New Mills in Derbyshire lies about 8 miles SE of Stockport at the confluence of the rivers Goyt and Sett. The Torrs is a 70 feet deep ravine through the town cutting through the sandstone and carrying the River Goyt. Originally New Mills was a cotton spinning town and there was also cotton bleaching and calico printing. Coal was mined in the area. The town is served by the A6, three railway lines and the Peak Forest Canal. The name of the town does not come from cotton mills but from a corn mill of 1391. From 1788 cotton mills and print-works were built in the Torrs Gorge to take advantage of the water and the power of water wheels. The crossing of the Goyt was a major obstacle to transport prior to the building of the bridges. The first was Queens Bridge on Church Road and the Union Road bridge was in 1884, which united the two halves of the town. Two viaducts were built across the Goyt by the Sheffield and Midland Railways, one was for a line to New Mills Central that opened in 1863 and one for the line to the Disley Tunnel that opened in 1904.
New Mills is of interest to photographers because of its spectacular bridges over the River Goyt. They are not easy to photograph as they are in a deep ravine which is often in shade. Over several visits I have been able to find at last suitable lighting to produce the images below. The town has more to offer than bridges. A good way to appreciate the bridges is to walk along the tow path of the Peak Forest Canal from Whaley Bridge and at Grid Reference SK 004 840 fork right to join the path along the Goyt towards the town. An alternative is to park at the end of the Sett Valley Trail at Hayfield (SK 035 869) and walk 2.5 miles to New Mills along the line of the disused railway.
A highlight of the year is the Carnival which I was fortunate to catch in June 2011.
|Union Road Bridge over the Goyt, August 2014|
|The old Packhorse Bridge can be seen in the foreground|
|Commemorative Plaque at Torr Top.|
The plaque above, which is on a wall not far from the town centre, is highly appropriate for the current commemorations of the Great War. It reads:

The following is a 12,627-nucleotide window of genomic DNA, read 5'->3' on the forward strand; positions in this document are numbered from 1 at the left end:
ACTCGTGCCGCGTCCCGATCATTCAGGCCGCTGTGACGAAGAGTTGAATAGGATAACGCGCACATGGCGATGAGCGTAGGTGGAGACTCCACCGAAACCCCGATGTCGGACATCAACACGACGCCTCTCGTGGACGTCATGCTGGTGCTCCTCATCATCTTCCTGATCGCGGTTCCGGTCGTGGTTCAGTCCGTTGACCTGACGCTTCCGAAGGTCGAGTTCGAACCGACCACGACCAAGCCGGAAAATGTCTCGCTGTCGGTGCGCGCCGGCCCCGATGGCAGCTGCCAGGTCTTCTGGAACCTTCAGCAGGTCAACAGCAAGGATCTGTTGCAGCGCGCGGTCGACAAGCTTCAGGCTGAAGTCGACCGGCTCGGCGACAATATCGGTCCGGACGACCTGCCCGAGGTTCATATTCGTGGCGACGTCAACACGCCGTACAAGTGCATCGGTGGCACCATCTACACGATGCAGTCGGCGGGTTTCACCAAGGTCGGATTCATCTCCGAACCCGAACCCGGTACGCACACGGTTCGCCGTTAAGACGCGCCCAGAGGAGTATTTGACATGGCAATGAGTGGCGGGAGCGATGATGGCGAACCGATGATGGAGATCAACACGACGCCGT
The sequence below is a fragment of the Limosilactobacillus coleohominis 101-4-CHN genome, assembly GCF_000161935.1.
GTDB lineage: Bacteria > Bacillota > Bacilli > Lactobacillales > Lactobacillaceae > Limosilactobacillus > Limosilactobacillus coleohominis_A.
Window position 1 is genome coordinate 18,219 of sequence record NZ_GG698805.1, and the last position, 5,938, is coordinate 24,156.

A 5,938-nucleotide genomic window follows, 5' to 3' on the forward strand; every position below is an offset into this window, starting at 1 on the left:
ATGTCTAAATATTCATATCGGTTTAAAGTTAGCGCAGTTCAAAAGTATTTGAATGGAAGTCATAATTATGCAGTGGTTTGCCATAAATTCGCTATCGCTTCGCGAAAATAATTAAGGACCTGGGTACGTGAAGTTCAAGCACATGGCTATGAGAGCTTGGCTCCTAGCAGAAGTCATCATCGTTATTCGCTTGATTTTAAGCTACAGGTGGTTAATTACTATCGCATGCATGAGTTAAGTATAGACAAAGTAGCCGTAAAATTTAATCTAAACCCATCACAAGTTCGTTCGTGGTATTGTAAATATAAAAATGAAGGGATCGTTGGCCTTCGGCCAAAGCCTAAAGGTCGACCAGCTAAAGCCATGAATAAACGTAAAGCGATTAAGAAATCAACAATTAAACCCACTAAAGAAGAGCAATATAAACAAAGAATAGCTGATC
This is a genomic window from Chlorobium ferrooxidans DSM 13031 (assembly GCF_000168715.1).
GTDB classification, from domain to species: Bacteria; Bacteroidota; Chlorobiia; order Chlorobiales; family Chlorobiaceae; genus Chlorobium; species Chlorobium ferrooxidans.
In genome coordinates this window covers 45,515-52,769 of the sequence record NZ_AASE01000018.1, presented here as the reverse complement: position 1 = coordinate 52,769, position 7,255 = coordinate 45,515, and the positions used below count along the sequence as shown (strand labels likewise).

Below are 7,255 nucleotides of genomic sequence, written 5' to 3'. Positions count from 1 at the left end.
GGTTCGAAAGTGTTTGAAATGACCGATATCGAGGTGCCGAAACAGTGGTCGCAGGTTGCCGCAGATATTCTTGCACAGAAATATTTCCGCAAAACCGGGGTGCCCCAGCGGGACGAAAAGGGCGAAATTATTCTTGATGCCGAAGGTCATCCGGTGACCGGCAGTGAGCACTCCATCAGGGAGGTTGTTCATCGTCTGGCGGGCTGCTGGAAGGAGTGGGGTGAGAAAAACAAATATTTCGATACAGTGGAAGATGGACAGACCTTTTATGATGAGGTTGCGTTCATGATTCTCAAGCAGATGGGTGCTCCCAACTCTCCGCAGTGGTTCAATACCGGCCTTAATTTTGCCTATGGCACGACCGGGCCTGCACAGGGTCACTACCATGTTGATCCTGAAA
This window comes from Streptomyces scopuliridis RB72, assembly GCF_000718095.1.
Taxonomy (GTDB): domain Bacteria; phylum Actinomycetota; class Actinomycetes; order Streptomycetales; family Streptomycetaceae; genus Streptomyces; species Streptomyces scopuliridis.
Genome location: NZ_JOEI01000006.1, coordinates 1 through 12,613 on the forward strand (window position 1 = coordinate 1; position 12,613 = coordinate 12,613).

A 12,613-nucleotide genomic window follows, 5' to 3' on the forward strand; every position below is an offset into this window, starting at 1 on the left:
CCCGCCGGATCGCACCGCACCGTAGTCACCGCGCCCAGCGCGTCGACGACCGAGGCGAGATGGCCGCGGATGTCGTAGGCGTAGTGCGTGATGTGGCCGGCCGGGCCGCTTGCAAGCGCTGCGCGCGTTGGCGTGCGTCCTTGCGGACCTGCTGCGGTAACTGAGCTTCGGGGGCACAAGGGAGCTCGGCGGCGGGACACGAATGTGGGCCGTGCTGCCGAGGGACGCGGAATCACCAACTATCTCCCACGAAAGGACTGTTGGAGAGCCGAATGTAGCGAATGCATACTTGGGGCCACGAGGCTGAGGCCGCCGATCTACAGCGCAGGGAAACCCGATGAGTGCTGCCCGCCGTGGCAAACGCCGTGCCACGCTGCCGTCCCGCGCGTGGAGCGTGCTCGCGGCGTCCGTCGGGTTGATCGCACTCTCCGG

Bravo, Torr Top
This part of New Mills is famed forever by giving its name to one of the hottest parts of the battle line in France. In Torr Top Street there is a winner of the Distinguished Conduct Medal and a winner of the Military Medal whilst in the little street below the Torr Top Mission there is another winner of the Distinguished Conduct Medal and another winner of the Military Medal. All honour to Torr Top! Where in England is there another place so small in area which has so distinguised itself in the war? Torr Top should be enshrined in the hearts fo New Mills people! Torr Top, above all other places should be made a place fit for heroes to live. From the High Peak Reporter 1919.
Corporal John Cooper of Torr Top Street joined the Sherwood Foresters in 1914. He served throughout the war. He was both gassed and wounded. Corporal Cooper was awarded the DCM for 'Distinguished Conduct in the field'. But he had another claim to fame for it was he who gave the name Torr Top to a trench in the Ypres area. The name was printed on a board and appeared on the official Military Map. Following the Armistice, the board, splattered still with the mud of Flanders, was presented to the town.
|Arches of rail bridge over the Goyt||Millennium Walkway in the raving below the town|
|Torr Vale Mill by the River Goyt||Part of a former textile mill|
|Town Hall||Old School House|
|Viaduct serving New Mills Central Station||View down to the Goyt near New Mills Central Station|
|Serious music at the carnival||Leader of the Billerettes marching troupe|
Wikipedia article on New Mills.